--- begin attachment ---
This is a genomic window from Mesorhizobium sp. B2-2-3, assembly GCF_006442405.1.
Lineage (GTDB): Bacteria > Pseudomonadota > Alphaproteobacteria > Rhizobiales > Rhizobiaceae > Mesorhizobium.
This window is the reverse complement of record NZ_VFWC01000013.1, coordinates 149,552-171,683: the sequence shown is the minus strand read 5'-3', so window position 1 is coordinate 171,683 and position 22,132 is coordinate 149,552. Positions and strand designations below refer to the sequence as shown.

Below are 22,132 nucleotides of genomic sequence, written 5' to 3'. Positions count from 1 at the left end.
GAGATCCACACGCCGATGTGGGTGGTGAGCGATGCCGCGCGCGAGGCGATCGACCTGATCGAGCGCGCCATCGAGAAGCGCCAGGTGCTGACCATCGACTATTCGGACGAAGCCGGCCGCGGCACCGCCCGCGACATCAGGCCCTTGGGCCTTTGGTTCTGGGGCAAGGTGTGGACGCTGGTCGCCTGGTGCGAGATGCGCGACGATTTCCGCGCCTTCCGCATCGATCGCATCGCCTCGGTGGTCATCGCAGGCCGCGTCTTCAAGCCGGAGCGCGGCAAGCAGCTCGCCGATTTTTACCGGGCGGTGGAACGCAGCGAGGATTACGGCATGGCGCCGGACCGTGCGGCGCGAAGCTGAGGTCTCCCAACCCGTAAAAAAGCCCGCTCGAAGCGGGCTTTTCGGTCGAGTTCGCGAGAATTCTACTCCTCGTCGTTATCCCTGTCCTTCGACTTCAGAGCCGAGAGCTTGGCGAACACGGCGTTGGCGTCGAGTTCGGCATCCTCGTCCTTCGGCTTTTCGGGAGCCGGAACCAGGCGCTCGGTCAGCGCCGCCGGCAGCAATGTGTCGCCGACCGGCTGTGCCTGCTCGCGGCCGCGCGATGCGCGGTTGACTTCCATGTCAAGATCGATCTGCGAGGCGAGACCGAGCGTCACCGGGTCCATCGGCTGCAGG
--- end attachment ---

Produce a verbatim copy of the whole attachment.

This is a genomic window from Mesorhizobium sp. B2-2-3, assembly GCF_006442405.1.
Lineage (GTDB): Bacteria > Pseudomonadota > Alphaproteobacteria > Rhizobiales > Rhizobiaceae > Mesorhizobium.
This window is the reverse complement of record NZ_VFWC01000013.1, coordinates 149,552-171,683: the sequence shown is the minus strand read 5'-3', so window position 1 is coordinate 171,683 and position 22,132 is coordinate 149,552. Positions and strand designations below refer to the sequence as shown.

Below are 22,132 nucleotides of genomic sequence, written 5' to 3'. Positions count from 1 at the left end.
GAGATCCACACGCCGATGTGGGTGGTGAGCGATGCCGCGCGCGAGGCGATCGACCTGATCGAGCGCGCCATCGAGAAGCGCCAGGTGCTGACCATCGACTATTCGGACGAAGCCGGCCGCGGCACCGCCCGCGACATCAGGCCCTTGGGCCTTTGGTTCTGGGGCAAGGTGTGGACGCTGGTCGCCTGGTGCGAGATGCGCGACGATTTCCGCGCCTTCCGCATCGATCGCATCGCCTCGGTGGTCATCGCAGGCCGCGTCTTCAAGCCGGAGCGCGGCAAGCAGCTCGCCGATTTTTACCGGGCGGTGGAACGCAGCGAGGATTACGGCATGGCGCCGGACCGTGCGGCGCGAAGCTGAGGTCTCCCAACCCGTAAAAAAGCCCGCTCGAAGCGGGCTTTTCGGTCGAGTTCGCGAGAATTCTACTCCTCGTCGTTATCCCTGTCCTTCGACTTCAGAGCCGAGAGCTTGGCGAACACGGCGTTGGCGTCGAGTTCGGCATCCTCGTCCTTCGGCTTTTCGGGAGCCGGAACCAGGCGCTCGGTCAGCGCCGCCGGCAGCAATGTGTCGCCGACCGGCTGTGCCTGCTCGCGGCCGCGCGATGCGCGGTTGACTTCCATGTCAAGATCGATCTGCGAGGCGAGACCGAGCGTCACCGGGTCCATCGGCTGCAGG